Unfortunately, chalcogenide glasses are less robust, have higher thermal expansion coefficient and lower glass transmission temperatures (Tg) than oxide glasses. These physical properties inevitably increase the difficulties of fabricating micron-size structures, especially when using processes involving in wet chemistry or high temperatures. Although wet etching was used to fabricate chalcogenide waveguides , undercutting of the mask layer always results in slanted sidewalls, which makes the control of waveguide dimensions difficult. Recently, rib germanium sulphide waveguides were fabricated by using Ar dry etching, however, the profile of waveguides was not rectangular, which was believed to be due to the low selectivity in the etch rate between the chalcogenide film and photoresist mask .
In this paper, we report the fabrication of low loss chalcogenide rib waveguides made by dry etching fully compatible with mature silicon microelectronics fabrication processes. Waveguide losses as low as 0.25 dB/cm have been achieved and a phase shift ~ π due to self phase modulation has been obtained using a ~ 40 W peak power pulse in a 5 cm long waveguide. The results suggest that it will be possible to reduce the switching power to ~ 1 W for all-optical Mach-Zehnder interferometer.
2. Waveguide fabrication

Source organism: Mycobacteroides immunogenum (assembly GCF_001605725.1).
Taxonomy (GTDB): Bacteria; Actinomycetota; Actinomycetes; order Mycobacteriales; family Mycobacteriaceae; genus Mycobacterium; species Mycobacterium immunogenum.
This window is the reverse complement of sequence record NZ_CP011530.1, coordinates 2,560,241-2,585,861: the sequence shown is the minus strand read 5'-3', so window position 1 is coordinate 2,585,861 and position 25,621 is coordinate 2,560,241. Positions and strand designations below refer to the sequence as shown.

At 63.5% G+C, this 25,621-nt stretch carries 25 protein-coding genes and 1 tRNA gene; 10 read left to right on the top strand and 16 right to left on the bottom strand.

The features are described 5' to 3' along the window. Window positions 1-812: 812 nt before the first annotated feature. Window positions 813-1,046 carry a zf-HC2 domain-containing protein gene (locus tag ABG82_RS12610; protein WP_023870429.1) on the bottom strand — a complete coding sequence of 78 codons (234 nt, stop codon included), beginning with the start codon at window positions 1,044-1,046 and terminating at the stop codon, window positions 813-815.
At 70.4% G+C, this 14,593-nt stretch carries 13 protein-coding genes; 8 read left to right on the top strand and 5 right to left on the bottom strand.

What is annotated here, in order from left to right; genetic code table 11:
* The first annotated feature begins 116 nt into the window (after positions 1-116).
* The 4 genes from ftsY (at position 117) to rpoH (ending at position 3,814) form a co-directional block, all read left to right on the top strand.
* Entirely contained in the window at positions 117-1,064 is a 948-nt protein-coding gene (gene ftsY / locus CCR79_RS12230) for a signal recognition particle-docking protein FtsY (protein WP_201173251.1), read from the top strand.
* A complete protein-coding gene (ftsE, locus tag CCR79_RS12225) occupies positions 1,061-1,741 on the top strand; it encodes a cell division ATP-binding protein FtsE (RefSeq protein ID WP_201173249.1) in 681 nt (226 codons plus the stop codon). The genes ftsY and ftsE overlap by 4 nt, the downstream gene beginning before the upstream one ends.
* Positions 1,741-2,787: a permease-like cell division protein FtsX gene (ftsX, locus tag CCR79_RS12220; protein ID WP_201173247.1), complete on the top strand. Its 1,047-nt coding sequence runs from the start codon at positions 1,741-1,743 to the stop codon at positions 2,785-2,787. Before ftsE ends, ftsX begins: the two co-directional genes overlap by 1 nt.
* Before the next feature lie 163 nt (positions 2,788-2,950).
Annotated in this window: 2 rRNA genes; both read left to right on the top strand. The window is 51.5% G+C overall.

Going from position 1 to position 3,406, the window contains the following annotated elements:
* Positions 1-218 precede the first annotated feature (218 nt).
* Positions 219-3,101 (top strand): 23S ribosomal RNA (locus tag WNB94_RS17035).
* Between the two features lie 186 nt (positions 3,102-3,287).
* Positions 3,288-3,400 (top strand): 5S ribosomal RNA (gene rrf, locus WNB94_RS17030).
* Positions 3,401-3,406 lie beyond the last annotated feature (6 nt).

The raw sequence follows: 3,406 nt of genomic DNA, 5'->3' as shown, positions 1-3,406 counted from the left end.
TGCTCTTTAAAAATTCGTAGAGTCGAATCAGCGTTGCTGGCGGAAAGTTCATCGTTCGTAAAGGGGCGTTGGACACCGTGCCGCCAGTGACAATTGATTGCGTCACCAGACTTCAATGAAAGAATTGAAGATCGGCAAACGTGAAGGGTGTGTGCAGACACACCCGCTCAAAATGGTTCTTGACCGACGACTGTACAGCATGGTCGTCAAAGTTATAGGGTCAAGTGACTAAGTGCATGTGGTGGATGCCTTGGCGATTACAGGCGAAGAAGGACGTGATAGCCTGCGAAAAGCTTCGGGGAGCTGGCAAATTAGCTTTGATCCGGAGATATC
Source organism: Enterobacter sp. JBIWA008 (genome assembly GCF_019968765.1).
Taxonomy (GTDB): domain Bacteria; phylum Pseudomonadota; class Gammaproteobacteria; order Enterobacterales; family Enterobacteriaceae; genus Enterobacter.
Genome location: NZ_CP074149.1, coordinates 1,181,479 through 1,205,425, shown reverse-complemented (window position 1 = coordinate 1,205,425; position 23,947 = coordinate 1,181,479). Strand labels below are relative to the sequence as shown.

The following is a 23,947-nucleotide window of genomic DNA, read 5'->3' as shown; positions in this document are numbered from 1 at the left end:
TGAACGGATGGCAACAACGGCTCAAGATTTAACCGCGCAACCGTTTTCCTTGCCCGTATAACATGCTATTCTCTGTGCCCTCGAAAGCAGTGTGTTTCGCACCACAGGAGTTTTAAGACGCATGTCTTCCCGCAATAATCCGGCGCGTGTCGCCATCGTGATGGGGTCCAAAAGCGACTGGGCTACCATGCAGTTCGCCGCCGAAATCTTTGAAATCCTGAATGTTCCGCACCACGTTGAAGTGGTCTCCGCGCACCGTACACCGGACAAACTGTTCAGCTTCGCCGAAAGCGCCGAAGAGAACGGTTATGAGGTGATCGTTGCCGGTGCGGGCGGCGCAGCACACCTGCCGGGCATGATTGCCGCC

2.1 Sample preparation
The chalcogenide glasses used in our experiments included As2S3, As40S45Se15, As24S38Se38 and Ge33As12Se55. As2S3 and Ge33As12Se55 glasses were obtained from Amorphous Materials Inc. As40S45Se15 and As24S38Se38 samples were prepared in collaboration with researchers at the University of Central Florida. Thin films were prepared from the bulk samples using Ultra-Fast Pulsed Laser Deposition (UFPLD) which employed a frequency doubled mode-locked Nd:YAG laser producing 6 – 7 W average power (70 – 80 nJ/pulse) at 532 nm, at a repetition rate of 76 MHz . The substrates were silicon wafer covered with a 2.4 μm thermal oxide layer to act as a buffer to isolate the field from the Si substrate. UFPLD has been demonstrated to produce atomically smooth films in chalcogenide glasses free from particle contamination. Furthermore, the surface layer of the target is ablated with moderately high kinetic energy which helps to densify the resulted films and to remove the need to anneal films prior to waveguide processing.